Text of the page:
Mountainsmith added new team member Stephen Serna in May of 2013. With 11 years of experience working at REI, he has become the resident expert in fitting a backpack.  He has taken on the role of Customer Service & Warranty Coordinator at Mountainsmith, and shares his knowledge with you here:

The five point mountainsmith waist belt
The dual-webbing Mountainsmith waist belt hugs the wearer’s hips

The only way we can build pack for you is to build them “to” you. Whatever adventure you’re on, whether it’s you’re summiting a 14er, trail-running, bike commuting, or thru-hiking, we built our packs with your movement and activity in mind. All of Mountainsmith’s technology is forged for this purpose. Our Delta Wing Compression system transfers your pack’s load to your body. Our Iliac Crest Shelf cup takes your gear’s weight and secures it to your frame, and our Lumbar Control Point Pad finishes the fit to “lock” your pack down. The best way to take advantage of all our technology has to offer is make the fit work for your body.

Mountainsmith lumbar control point pad waist belt
The ultra-cushioned, Lumbar Control Point Pad.

A pack fit is more than strapping yourself in. The fit is truly dialing in every detail of your straps so you have a secure and great feeling pack. The best part is a pack fit is easy and in no way a chore. The following steps will get you from your hatchback to the trailhead in no time.

1. Adjust the torso length

If you have one of the following backpacks from the current Mountainsmith line, the first step would be adjust the torso length: Apex 100, Apex 80, Lariat 65, Juniper 55, Lookout 50, Youth Pursuit. These packs adjust four to six inches in torso length, for torsos from 13″ to 22″.  The shoulder straps slide up and down the aluminum back stays to fit different users. To release the shoulder yoke, reach behind the waist belt and back pad for a piece of 3/4″ webbing running to two tension devices on either side of the belt. Release the tension devices and move the shoulder straps to the desired position. Once in place, tighten the webbing through the tension device to hold in place.

The following video will help you adjust torso length, and get started fitting your pack:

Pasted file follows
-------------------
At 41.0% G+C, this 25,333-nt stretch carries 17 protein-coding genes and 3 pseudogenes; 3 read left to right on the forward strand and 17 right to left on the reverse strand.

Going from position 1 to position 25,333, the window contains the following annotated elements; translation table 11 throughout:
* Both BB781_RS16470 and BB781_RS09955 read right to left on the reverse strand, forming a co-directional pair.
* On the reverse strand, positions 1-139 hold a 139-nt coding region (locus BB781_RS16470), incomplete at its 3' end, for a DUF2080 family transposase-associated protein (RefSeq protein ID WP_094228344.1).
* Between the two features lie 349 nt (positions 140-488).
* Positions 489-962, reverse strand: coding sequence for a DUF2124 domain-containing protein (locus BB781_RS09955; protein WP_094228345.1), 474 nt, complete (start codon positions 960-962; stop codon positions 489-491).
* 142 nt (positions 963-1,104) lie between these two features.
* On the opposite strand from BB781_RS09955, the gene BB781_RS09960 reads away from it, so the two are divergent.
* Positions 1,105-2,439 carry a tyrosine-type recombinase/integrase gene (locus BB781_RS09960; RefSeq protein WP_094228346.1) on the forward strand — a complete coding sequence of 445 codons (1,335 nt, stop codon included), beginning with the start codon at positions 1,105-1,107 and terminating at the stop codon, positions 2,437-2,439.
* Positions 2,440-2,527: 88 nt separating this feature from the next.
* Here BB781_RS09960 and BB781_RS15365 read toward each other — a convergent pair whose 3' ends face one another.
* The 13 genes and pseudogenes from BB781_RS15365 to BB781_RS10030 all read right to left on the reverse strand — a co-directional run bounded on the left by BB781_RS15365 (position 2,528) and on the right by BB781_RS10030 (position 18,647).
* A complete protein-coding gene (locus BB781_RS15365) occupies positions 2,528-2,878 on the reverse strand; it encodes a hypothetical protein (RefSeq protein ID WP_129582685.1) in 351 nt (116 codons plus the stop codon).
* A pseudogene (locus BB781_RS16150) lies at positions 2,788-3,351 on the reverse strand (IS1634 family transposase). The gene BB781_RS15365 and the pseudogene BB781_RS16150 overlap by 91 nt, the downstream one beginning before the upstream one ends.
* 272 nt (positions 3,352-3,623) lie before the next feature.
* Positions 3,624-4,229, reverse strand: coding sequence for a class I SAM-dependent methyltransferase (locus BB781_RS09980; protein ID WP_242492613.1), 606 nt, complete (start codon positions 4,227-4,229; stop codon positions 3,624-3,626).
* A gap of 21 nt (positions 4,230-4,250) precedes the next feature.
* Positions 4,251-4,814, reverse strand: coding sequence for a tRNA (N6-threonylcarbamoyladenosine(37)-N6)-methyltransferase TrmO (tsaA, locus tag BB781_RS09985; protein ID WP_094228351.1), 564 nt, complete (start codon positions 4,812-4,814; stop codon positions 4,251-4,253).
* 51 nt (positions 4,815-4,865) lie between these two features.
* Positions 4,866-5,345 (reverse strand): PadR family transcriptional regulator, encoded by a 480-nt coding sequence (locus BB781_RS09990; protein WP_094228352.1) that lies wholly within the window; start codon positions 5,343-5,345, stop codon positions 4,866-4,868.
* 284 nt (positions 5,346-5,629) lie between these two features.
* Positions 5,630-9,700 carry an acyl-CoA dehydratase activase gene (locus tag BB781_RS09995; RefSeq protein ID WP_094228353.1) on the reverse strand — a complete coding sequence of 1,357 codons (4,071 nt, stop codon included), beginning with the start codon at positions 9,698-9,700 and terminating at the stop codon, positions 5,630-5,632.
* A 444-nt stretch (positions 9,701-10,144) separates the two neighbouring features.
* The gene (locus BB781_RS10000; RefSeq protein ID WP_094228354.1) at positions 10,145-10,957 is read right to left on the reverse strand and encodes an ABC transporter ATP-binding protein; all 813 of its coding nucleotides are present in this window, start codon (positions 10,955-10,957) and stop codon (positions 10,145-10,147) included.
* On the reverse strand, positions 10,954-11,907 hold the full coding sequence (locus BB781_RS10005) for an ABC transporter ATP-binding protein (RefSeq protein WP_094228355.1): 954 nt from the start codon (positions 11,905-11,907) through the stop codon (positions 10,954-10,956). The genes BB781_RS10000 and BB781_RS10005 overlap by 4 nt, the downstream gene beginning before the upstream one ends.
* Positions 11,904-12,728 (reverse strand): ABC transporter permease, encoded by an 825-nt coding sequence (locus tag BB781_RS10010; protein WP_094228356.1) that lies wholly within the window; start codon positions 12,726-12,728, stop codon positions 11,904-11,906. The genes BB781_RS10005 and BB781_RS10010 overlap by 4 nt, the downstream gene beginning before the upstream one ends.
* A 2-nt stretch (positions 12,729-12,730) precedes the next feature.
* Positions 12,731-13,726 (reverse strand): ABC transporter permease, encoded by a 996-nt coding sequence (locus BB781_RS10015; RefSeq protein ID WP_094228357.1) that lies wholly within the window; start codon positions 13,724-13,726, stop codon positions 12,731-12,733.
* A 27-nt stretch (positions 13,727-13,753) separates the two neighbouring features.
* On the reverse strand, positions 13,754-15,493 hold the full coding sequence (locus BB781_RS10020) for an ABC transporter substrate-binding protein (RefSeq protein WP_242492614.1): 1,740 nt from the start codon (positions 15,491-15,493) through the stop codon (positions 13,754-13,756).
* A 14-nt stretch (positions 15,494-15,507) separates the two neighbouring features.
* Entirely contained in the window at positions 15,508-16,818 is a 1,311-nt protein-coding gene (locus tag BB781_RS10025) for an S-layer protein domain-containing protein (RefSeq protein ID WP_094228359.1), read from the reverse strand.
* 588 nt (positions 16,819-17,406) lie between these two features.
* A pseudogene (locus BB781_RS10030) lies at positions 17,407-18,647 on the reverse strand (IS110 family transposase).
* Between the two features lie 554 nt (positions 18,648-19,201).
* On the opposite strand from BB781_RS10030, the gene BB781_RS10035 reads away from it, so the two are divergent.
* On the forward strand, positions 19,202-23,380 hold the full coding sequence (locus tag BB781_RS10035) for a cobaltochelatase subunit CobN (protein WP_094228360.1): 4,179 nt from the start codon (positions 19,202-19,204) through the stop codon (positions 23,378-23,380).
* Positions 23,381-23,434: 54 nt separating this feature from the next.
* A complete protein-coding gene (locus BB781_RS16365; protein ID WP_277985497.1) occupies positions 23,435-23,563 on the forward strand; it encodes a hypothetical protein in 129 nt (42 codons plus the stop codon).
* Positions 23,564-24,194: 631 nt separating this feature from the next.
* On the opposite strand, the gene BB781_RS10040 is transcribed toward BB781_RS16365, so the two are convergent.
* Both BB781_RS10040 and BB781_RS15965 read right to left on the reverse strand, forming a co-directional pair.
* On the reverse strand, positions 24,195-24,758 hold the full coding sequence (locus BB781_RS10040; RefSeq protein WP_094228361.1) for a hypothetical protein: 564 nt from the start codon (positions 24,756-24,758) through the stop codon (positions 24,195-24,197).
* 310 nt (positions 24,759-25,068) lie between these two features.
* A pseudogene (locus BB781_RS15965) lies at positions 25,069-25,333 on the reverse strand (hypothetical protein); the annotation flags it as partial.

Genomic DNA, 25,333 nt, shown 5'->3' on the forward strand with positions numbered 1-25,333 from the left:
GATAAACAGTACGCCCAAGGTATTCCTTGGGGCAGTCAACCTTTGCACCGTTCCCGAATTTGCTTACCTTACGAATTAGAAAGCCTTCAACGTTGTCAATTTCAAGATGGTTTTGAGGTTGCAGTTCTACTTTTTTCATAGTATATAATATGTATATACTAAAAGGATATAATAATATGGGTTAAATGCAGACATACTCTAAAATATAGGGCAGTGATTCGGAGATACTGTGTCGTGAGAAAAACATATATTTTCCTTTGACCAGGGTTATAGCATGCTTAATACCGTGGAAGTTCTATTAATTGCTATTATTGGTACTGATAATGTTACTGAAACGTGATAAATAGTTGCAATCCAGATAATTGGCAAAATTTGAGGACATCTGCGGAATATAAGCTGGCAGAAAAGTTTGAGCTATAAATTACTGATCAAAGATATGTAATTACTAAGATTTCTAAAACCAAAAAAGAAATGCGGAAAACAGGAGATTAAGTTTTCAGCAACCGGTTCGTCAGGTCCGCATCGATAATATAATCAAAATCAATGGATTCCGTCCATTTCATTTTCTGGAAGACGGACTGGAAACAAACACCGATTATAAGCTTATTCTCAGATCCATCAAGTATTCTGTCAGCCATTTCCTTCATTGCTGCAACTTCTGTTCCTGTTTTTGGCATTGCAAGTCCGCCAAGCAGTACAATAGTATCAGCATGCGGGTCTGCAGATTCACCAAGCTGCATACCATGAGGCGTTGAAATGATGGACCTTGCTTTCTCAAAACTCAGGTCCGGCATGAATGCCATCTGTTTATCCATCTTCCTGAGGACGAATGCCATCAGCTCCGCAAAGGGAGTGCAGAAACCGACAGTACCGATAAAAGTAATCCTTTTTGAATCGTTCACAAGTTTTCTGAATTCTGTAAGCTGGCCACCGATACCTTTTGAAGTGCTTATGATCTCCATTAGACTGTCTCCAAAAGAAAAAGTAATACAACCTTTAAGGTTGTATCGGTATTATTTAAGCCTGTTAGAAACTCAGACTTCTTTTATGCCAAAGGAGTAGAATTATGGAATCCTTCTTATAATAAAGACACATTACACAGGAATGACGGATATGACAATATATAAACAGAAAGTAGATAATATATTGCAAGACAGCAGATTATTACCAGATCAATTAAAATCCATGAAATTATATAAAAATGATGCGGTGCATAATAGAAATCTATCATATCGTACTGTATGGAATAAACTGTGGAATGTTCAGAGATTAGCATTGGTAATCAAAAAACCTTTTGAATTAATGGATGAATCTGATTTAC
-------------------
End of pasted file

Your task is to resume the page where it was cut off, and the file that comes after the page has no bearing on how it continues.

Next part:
If you need help determining your torso length, this video from our friend’s at Backpacker Magazine is helpful.

Note: Our Ghost 50 has and adjustable torso length, but it uses a Velcro ladder system with three settings.

2. Load the pack correctly, and loosen the straps

The first step is loading your pack. Before I fit a pack, I always start by saying “center of gravity is the name of the game.” While you’re loading your pack keep this in mind. Keep heavy items closer to your body and toward the middle of your back. Stuff your lighter-weight gear lower and away from your body to secure the heavy items against your back.  I make sure that the pack straps are loosened so I can have the full range of tightening the straps.

3. Utilize the Iliac Crest Shelf to support the waist belt

The Iliac Crest Shelf Cup feature of Mountainsmith backpacks
The Iliac Crest Shelf Cup Waistbelt efficiently loads the weight onto the users hip bones.

The next step is to locate your iliac crest. This is the uppermost and widest bone of your pelvis. An easy way to find it is to point to your belly button, now draw a line horizontally across your waistline to your side and that bone is your iliac crest. The iliac crest is very important to pack fitting. The crest creates an optimal shelf to carry your pack. Anywhere below this point, and your gear is no longer on the shelf and your waist is no longer carrying the weight. A typical weight-distribution balance is 40% on your shoulder and 60% on your waist. Our Iliac Crest Shelf Cup Waistbelt was built to carry 70% of the pack’s weight. If your pack is too low, eventually the pack will slide down which puts greater burden on your shoulders.

4. Tighten the shoulder straps

shoulder strap adjustment on a mountainsmith backpack
Pull the shoulder strap webbing towards your back pockets

Speaking of shoulders, that 30% of weight is not pressing down against the top of your shoulders, but against the front of them. After tightening the load against the waist, the next step is to pull your shoulder strap downward and back toward your rear pants-pockets. I pull my shoulder straps to the point where the strap starts to give. Anywhere past this point can create pressure on your neck, shoulder, and chest. I grab a buddy or look in the mirror to see what kind of space is right behind my shoulder. There shouldn’t be a lot of space between your back and the pack, only about two finger’s width of space. If there is no space then the pack is too small and you are back to carrying too much weight on your shoulders.